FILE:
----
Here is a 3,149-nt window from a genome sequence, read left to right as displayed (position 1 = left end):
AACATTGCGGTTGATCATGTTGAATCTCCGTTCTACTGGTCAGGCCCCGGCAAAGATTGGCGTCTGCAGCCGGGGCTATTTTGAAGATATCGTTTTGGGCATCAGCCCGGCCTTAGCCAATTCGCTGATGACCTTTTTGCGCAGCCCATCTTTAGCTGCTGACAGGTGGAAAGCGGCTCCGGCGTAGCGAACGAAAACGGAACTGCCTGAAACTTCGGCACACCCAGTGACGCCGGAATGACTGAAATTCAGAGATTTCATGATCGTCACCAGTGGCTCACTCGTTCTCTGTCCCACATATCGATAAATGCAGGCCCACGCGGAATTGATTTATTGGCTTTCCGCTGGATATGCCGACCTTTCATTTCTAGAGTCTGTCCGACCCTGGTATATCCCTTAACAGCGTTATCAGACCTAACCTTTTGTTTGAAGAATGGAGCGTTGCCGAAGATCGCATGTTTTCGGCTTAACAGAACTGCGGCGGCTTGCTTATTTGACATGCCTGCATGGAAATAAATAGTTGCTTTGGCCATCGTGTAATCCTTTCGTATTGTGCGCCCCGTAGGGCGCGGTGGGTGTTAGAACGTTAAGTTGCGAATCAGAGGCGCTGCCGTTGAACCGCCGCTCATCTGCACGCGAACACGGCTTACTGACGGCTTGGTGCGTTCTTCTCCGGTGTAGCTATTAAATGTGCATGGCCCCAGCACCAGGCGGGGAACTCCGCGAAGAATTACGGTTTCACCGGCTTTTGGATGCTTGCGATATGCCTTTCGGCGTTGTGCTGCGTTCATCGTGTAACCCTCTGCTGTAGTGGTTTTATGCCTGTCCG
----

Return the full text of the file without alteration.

Here is a 3,149-nt window from a genome sequence, read left to right as displayed (position 1 = left end):
AACATTGCGGTTGATCATGTTGAATCTCCGTTCTACTGGTCAGGCCCCGGCAAAGATTGGCGTCTGCAGCCGGGGCTATTTTGAAGATATCGTTTTGGGCATCAGCCCGGCCTTAGCCAATTCGCTGATGACCTTTTTGCGCAGCCCATCTTTAGCTGCTGACAGGTGGAAAGCGGCTCCGGCGTAGCGAACGAAAACGGAACTGCCTGAAACTTCGGCACACCCAGTGACGCCGGAATGACTGAAATTCAGAGATTTCATGATCGTCACCAGTGGCTCACTCGTTCTCTGTCCCACATATCGATAAATGCAGGCCCACGCGGAATTGATTTATTGGCTTTCCGCTGGATATGCCGACCTTTCATTTCTAGAGTCTGTCCGACCCTGGTATATCCCTTAACAGCGTTATCAGACCTAACCTTTTGTTTGAAGAATGGAGCGTTGCCGAAGATCGCATGTTTTCGGCTTAACAGAACTGCGGCGGCTTGCTTATTTGACATGCCTGCATGGAAATAAATAGTTGCTTTGGCCATCGTGTAATCCTTTCGTATTGTGCGCCCCGTAGGGCGCGGTGGGTGTTAGAACGTTAAGTTGCGAATCAGAGGCGCTGCCGTTGAACCGCCGCTCATCTGCACGCGAACACGGCTTACTGACGGCTTGGTGCGTTCTTCTCCGGTGTAGCTATTAAATGTGCATGGCCCCAGCACCAGGCGGGGAACTCCGCGAAGAATTACGGTTTCACCGGCTTTTGGATGCTTGCGATATGCCTTTCGGCGTTGTGCTGCGTTCATCGTGTAACCCTCTGCTGTAGTGGTTTTATGCCTGTCCG